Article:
Today is Thursday, so it is time for another Breening Thursday article. Since today is May 30, this will be the last article in the series which I publish this month. We have been breening a lot of Shurlock Era films recently. I think that it has been too long since I breened a pre-Code film. The last pre-Code film I breened was Baby Face from 1933 on April 4, which was suggested by Paul Batters of Silver Screen Classics after he participated in What the Code Means to Me. It is very important to study the Code-violations in Shurlock Era films to see how the Code was being neglected under Geoffrey Shurlock’s administration. However, just as much can be gained from studying the movies which were made before the Production Code Administration was formed in July of 1934 to properly enforce the Code. Pre-Code films help us appreciate the Breen Era, since they remind us just how risqué and unacceptable early 1930s films were.
My topic for today is We’re Not Dressing from 1934, a Paramount musical with Bing Crosby, Carole Lombard, George Burns, Gracie Allen, and Ethel Merman. Released in the United States on April 27 of 1934, this was a very late pre-Code film. Just three months later, Joseph I. Breen as head of the Production Code Administration would be ensuring that no more nonsense was allowed in movies. However, when this movie was made, Mr. Breen was just the head of the Studio Relations Committee, which had no power to demand that changes were made. Thus, the filmmakers were getting away with murder! Let’s examine this comedy about socialites, researchers, a sailor, and a bear caught on a desert island to see what filmmakers did when they could run wild. (We’ve been having a lot of island movies in this series recently, since last week’s topic was South Pacific!) With no further ado, let the breening begin!
The first problem with this film can be discerned even before the screen flickers to life. The title We’re Not Dressing has risqué connotations. It is clearly a double entendre. On the surface, it is referring to the fact that the movie is about a ship. People didn’t “dress” the first night out on a cruise ship, meaning they wore casual clothes. Since these voyagers are shipwrecked on an island, they can’t “dress” for most of the movie. However, the film’s title implies that people don’t clothe themselves at all. The title is unfortunately apt when one considers how poorly Carole Lombard is covered for most of the movie. Instead, it could be called something like “Shipwrecked with Love,” or it could be named after one of the songs, such as “Love Thy Neighbor.”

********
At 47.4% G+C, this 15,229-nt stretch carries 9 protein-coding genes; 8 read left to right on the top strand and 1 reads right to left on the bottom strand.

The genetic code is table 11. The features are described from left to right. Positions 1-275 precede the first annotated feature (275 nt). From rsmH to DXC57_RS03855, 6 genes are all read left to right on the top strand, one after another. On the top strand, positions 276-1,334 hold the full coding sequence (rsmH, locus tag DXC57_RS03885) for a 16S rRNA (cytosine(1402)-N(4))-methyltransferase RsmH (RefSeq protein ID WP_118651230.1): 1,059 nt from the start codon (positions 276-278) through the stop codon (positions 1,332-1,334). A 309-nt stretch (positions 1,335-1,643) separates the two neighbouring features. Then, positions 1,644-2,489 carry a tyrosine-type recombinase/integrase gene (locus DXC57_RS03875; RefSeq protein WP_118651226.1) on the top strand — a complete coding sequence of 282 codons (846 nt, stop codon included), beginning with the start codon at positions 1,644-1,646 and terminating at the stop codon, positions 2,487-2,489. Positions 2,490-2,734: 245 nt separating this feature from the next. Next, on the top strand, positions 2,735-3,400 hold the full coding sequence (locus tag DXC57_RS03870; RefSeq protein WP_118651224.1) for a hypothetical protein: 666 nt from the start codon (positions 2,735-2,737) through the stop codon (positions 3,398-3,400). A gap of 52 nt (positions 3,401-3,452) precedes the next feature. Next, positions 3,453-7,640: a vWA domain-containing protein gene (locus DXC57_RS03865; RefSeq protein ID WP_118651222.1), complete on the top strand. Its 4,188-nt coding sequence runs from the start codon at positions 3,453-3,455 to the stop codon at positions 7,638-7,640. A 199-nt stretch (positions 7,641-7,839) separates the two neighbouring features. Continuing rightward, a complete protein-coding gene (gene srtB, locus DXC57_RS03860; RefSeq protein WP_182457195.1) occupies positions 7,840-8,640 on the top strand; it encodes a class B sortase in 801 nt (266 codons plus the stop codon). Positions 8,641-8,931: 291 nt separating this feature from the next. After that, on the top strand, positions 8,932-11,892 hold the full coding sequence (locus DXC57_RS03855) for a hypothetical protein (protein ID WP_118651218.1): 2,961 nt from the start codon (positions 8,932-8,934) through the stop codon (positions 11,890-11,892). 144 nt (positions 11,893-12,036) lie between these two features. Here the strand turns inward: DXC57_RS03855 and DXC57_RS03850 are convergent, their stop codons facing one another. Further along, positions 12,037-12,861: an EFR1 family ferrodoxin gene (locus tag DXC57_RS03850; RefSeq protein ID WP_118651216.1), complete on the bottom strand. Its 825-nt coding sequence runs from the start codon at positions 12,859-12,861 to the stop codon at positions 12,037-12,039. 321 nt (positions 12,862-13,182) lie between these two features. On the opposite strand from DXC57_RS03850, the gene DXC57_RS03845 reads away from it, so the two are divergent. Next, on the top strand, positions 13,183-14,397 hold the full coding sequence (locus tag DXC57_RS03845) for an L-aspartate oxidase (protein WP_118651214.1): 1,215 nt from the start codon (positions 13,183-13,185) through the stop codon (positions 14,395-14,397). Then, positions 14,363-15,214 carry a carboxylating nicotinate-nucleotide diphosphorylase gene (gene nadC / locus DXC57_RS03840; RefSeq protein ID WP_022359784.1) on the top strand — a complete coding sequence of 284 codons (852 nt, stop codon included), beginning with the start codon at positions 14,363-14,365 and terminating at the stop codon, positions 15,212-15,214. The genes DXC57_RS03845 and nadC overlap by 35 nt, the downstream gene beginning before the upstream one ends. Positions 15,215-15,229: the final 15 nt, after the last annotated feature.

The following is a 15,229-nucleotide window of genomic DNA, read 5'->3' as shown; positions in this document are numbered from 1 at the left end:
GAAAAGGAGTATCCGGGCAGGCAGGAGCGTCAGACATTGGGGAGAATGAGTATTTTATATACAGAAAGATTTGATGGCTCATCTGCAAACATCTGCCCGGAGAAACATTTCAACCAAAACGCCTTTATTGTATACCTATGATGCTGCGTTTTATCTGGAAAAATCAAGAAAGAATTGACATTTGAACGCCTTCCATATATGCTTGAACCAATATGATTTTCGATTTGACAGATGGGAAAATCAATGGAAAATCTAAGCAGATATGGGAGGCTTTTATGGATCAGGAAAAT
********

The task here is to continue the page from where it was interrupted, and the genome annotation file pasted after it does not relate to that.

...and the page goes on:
When the movie begins, we see many sailors on the deck of a private yacht, the Doris. They are singing as they go about their work. Their song is “Sailor’s Chanty,” also known as “It’s a Lie.” One of the sailors sings the lyric, “I been a sailing man since BC.” “BC?” another sailor asks. The first sailor replies, “Yeah, BC. Before ‘Come up and see me sometime.'” This is an obvious reference to Mae West’s risqué and iconic line. This was obviously included because Paramount wanted to plug Miss West, one of its biggest stars. The inclusion of Mae West’s suggestive line is unacceptable. That phrase should be replaced with, “Before ‘Brother, Can You Spare a Dime.'” That is the name of a popular 1931 song which epitomized the Great Depression and which Bing Crosby famously recorded.
We soon see the passengers on the boat, the idle rich. They include the owner, the bored Doris Worthington (Carole Lombard), her tippling uncle, Hubert (Leon Errol), her friend and Hubert’s casual fiancée, Edith (Ethel Merman), and the two penniless prince brothers who are both vying for Doris’s hand, Michael (Ray Milland) and Alexander (Jay Henry). At first glance, Edith’s black evening gown has an acceptably high neckline. However, closer inspection reveals that the front of her dress has a panel of transparent black material. The top of her dress’s opaque section cuts very low, revealing her chest. The neckline should be solid all the way up to its transparent level. Also, the straps on the dress are so loose that they give the appearance that the dress is falling off. They should be tighter.
In the ship’s saloon, Edith and Hubert sing a comical song, “It’s Just a New Spanish Custom.” During this song, Hubert tickles Edith on her stomach. The action of a man touching a lady’s torso is suggestive. This should be removed.
Later, Edith observes Doris watching a sailor sing. Edith remarks that Doris always watches this particular sailor, Stephen Jones (Bing Crosby). Edith says, “Why don’t you tell him to come up and take him apart?” The italicized part of this line suggests the seduction of a man in the servant class, which is unacceptable. It should be replaced with “meet you.”
In this opening scene, the wealthy passengers drink a lot. Hubert is intoxicated for most of the scene, and the two women drink highballs very casually. This gives the impression that drinking is a very smart and refined thing to do. The casual and excessive depiction of alcohol in films in the 1930s was very disturbing to many Americans, especially drinking among women. It must be remembered that Prohibition was only repealed in late 1933. It wasn’t finalized until December 5, 1934, so when this film was released, it was still illegal to buy alcohol. Hubert may drink, but no focus should be put on the women’s drinking.
In this first scene, Carole Lombard smokes very pointedly as she watches Bing Crosby sing. Smoking among women was also quite taboo at this point. Although the Code did not ban it, it curtailed female tobacco use. The manner in which she is smoking adds to the pre-Code woman mentality. If she smokes in this first scene, it should be for a limited time.